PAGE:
cent of HARC's clients are between the barriers to providing good treatment," La La Ferte said.
ages of 13 and 29. La Ferte also said that Ferte said. "Knowledge and information Until then, the Cassini Ensemble o
there are 202 total cases of AIDS in is probably our best defense." fered to produce the concert again ne
Washtenaw County. Currently, HARC is providing train- year.


Continued from page 1
found in Michigan," he said. Orfield also
said that the courts did not desegregate the
Theodore Shaw, a professor of law at
3301 Creek Dr. 971-9777
:30 a.m. English, 11 a.m. & 8 p. nKorean
801 S. Forest (at Hill St.) 668-7622
SUNDAY: Worship-10 a.m. All Welcome
(A Roman Catholic Commninity at U-M)
331 Thompson '663-01557
(Corner of William and Thompson)
Weekend Liturgies
SUNDAY: 8:30 am, 10 am, 12 noon,
and 5 pm
FRIDAY: Confessions 4-5 pm
1151 Washtenaw (near Hill Street)
Summer Schedule '
SUNDAY: Worship 10:30am
WEDNESDAY: Supper & Devotion 6pm
Pastor Ed Kraiiss 663-5560
Redeemer Lutheran Church
1360 Pauline Boulevard
SUNDAY: Worship, 9:30am
Robert Hoepner, Campus Pastor
Transportation Available
Call 662-0663

the University of Michigan, said that it
was best to be an optimist because "any-
thing else is self-destructive."
However, Shaw said not enough was
being done to obtain equality in schools.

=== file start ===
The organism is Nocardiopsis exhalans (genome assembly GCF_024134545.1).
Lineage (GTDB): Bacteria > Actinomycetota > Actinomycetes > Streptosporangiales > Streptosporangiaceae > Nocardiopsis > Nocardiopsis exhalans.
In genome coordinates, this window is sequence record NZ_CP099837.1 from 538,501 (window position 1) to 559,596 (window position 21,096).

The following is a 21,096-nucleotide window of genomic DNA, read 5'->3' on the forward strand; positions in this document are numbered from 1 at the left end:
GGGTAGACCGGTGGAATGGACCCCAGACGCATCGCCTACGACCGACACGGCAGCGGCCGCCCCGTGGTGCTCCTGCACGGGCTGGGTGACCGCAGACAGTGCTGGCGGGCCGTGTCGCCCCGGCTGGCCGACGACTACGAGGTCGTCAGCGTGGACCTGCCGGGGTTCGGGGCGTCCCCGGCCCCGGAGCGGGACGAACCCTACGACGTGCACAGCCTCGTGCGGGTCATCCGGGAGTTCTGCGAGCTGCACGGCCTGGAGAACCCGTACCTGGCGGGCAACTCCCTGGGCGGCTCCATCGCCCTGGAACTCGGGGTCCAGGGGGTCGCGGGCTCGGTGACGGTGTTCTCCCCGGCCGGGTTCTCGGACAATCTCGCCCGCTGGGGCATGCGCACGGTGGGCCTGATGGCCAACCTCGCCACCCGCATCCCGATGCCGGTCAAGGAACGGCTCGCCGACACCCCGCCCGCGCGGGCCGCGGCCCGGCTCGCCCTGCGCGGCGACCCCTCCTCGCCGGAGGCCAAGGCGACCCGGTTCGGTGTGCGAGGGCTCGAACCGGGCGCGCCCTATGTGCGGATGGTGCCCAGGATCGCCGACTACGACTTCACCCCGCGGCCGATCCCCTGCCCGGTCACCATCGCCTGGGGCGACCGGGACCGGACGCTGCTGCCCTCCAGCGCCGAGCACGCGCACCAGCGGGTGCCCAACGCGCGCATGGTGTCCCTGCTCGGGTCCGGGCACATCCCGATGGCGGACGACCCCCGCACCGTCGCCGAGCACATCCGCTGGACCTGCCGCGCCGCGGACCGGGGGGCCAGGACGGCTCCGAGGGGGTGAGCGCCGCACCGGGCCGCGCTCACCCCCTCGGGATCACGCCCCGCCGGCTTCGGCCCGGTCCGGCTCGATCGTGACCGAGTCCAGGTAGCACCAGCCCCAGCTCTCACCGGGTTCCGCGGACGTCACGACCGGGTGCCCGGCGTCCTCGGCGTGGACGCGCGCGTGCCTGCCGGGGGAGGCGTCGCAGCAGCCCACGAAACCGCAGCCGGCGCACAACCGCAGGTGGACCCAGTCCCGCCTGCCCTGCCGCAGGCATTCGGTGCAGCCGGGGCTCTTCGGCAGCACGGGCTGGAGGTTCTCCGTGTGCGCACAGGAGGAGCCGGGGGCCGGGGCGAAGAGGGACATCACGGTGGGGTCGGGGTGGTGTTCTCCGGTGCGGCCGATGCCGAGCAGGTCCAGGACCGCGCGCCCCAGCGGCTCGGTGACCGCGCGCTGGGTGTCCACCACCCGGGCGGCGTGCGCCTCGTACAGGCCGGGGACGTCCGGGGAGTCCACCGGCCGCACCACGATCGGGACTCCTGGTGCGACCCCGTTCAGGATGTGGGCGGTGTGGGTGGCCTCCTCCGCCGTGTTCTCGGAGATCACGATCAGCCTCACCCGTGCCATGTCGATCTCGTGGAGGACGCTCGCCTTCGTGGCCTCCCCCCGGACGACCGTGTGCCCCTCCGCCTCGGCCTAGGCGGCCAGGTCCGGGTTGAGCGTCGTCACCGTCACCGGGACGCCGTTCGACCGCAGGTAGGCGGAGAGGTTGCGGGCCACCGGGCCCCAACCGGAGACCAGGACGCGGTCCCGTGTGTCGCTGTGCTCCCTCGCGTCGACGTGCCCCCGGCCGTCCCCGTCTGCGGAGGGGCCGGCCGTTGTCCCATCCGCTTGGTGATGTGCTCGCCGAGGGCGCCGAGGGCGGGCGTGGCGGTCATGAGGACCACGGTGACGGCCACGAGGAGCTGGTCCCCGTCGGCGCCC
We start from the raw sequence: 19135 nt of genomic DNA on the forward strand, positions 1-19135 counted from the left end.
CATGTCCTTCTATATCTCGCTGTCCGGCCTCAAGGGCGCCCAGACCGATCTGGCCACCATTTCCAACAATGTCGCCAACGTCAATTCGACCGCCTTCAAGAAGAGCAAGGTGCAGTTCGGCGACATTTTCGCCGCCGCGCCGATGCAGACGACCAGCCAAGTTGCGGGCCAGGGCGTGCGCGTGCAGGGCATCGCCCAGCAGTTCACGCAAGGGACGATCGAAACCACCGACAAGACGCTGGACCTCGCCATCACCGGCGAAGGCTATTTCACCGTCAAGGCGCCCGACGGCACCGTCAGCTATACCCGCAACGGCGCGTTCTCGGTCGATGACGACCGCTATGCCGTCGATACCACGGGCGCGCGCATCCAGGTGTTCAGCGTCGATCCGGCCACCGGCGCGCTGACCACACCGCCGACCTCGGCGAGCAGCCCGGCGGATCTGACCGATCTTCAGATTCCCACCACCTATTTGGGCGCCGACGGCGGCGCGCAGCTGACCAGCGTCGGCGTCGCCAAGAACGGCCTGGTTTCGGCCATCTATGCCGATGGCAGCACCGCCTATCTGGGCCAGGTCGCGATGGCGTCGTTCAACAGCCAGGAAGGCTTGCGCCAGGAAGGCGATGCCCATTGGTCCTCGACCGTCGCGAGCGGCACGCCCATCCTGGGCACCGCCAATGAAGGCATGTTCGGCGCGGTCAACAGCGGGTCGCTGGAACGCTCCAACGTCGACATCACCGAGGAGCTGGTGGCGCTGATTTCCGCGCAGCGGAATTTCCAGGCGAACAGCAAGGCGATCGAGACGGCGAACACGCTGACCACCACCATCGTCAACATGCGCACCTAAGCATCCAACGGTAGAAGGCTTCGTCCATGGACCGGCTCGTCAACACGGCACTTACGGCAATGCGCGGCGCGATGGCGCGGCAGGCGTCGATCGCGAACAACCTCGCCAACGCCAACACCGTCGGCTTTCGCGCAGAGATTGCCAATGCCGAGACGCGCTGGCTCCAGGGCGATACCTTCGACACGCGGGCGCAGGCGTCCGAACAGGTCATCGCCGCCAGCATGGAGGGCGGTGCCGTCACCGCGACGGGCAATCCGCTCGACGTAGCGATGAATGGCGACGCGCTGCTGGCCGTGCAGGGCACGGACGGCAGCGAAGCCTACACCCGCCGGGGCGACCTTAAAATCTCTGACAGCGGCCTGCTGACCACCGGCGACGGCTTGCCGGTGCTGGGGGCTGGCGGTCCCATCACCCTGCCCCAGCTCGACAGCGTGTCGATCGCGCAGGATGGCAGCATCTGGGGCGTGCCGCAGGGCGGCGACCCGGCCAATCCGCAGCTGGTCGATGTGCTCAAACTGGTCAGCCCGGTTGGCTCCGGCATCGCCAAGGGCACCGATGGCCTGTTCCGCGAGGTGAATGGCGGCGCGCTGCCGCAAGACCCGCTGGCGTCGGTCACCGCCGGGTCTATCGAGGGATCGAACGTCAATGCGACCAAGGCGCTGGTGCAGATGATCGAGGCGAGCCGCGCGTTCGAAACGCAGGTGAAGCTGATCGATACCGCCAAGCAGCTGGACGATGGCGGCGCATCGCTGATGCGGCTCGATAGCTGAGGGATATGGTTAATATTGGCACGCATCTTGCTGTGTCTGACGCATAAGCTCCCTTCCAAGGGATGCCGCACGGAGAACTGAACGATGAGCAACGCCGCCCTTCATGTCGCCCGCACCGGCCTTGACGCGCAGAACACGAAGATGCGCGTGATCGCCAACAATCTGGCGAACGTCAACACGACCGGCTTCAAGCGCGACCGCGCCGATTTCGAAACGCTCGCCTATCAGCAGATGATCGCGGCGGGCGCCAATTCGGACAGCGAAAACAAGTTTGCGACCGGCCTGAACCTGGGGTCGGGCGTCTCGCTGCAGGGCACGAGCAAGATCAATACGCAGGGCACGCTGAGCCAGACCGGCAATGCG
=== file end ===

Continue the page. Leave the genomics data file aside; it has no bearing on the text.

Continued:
"We have a commitment to Brown in
principle, but not in practice," he said.
Several panelists argued for self-de-
terminism in the Black. community.
James Banks, a professor of education at
the University of Washington, and
Geneva Smitherman, university distin-
guished professor of English at Michigan
State University both agreed that there

are many schools with a large majority o
Black students that need to help them
selves to get a better education. They fel
that this was necessary where desegrega
tion is not present.
More than 400 people attended
event and the debate concluded wit
thundering applause.
Rachel Bendit, an LSA junior, sai
that the meeting succeeded in raisin
many questions. "I think that the panel
ists were responsible in their arguments
They raised valid issues for Michigan and
our country as a whole," she said.

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EDITOIAN STAFF Ronnie Glassberg, Editor In Chief
NEWS Amy Klein, Managing EditoL
STFF a elng Spencer Dickinson, Frank C. Lee, Jessica Mass, James Nash. Christina Rieske, Dara Schoenwald, Matthew
Smart, Steve Townsend. Debb e Weinstein, Magge Weyhing. Christine Wilams.
EDITORIAL Adrienne Janney, Joel F. Knutson, Editors
STAFF: Jason Lichtstein. Ann Markey, Jean Twenge, Matt Wimsatt.
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ARTS Heather Phares, Scott Plagenhoef, Editors
STAFF: Eugene on Jennifer Buck MarkCarlson att CarsonThom aCoieyiElaDeLeon,. Andy Dolan, Frank C. Lee,
KikMleSarah ocgacko Oatto o - nair, Tatt rai ise, Michael iiieiogr.
PHOTO Mark Friedman, Jonathan Lurie, Editors

STAFF: Ethan Beute, Shore Brooks. F

Erin Essenmacher, Manager
a Hetrick, Stephanie HornungKaren Kennedy, Elliot Lee, Andrew Sussman.
Jennifer Franklin
Evan Petrie, Sean Sweda